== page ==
I avoided the draft in 1970 through a medical deferment. Was it legitimate? Yes. Did I do everything I could to enhance my case in getting it? You bet. Looking back over the decades, do I feel good about not serving? No. Nothing in my medical record would have finally barred me from joining the military if I’d wanted to. I didn’t.

I never really believed that the Vietnam War was — at its root — immoral. I just didn’t want to fight in it. And while I did know fellow students at Notre Dame who had reflected deeply on the war and felt it was wrong, too many of my classmates were just like me — eager to avoid the military, whatever it took, and get on with their careers. The anti-war vocabulary of the day offered a pleasing gloss to our self-deception. It also worked pretty well with the chicks.

My point is this, and it echoes Niall Ferguson’s insight in Colossus: America is an empire in denial. We want the benefits of hegemony without admitting to it and without being willing to pay for it in the blood and resources that global power requires. The moral break between World War II’s “greatest generation” and the generation — my generation — that now runs the country is the truculent self-absorption that has shaped our entire culture since Vietnam. I helped create this. So did a lot of other people my age who haven’t fessed up to it and never will — from ex-presidents on down.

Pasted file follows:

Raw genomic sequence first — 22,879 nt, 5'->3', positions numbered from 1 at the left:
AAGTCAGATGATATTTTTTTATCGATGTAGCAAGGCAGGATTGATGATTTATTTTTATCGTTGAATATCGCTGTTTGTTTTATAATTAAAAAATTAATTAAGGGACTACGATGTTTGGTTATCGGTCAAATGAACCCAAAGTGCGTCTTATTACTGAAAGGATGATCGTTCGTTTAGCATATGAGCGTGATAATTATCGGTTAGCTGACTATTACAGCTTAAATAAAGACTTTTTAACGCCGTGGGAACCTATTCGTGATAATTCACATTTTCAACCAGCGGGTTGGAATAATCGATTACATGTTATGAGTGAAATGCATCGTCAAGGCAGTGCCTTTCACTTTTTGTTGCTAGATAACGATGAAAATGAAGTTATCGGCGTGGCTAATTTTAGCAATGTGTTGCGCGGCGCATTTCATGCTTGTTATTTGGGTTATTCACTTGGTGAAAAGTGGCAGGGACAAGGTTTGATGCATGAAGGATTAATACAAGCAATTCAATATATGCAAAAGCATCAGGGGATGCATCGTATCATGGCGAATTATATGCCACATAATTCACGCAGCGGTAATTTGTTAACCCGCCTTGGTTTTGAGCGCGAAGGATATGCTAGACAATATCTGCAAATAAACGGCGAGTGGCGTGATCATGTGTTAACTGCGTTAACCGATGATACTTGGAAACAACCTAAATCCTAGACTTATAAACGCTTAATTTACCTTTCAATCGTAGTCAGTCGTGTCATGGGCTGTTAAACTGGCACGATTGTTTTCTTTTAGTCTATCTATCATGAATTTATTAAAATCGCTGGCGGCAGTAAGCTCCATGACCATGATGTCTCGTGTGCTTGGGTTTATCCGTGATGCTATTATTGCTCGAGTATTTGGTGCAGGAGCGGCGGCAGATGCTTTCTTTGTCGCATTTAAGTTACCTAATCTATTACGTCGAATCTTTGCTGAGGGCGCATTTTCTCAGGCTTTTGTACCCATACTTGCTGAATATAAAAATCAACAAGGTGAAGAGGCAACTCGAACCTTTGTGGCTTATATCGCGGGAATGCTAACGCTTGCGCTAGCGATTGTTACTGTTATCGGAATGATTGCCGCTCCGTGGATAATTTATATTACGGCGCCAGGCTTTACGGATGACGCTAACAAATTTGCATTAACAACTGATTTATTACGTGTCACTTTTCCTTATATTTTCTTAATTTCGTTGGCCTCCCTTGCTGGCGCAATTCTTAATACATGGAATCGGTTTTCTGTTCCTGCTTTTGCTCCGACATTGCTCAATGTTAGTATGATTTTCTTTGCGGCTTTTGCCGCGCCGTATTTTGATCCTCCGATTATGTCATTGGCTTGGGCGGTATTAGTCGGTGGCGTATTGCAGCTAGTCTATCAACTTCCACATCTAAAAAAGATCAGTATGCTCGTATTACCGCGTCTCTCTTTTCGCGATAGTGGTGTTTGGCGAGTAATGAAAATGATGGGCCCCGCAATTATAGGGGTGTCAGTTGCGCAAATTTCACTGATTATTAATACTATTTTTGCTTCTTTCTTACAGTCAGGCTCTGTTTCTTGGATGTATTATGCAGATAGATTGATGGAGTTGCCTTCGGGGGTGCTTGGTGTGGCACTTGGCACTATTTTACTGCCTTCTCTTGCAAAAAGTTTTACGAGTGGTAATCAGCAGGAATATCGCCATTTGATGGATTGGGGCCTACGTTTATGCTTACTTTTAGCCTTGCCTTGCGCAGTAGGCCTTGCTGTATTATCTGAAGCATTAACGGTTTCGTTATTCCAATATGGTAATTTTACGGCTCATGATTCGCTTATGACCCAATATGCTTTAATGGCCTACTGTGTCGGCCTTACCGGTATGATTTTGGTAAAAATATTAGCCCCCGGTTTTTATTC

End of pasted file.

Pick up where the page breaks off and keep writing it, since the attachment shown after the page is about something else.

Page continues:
The armed forces personnel fighting and dying in Iraq today imply more good things about our nation than we may deserve. I support mandatory, universal, national service — including a military draft — because we need it. Not because of its military utility — the experts can argue about that — but because of its moral utility. We need it the way a drunk needs a cold shower.

To mean anything, citizenship must have a cost in personal sacrifice for the common good. Yes, I know, it’s easy to say that in hindsight. But it doesn’t make it any less true. A nation is only as good as the ideals its people are willing to live for, defend, and — if necessary — die for. By that standard, the United States is in trouble, and it’s a problem no amount of Army transformation alone can solve.

Francis X. Maier

By

Francis X. Maier, the father of four, writes from Philadelphia.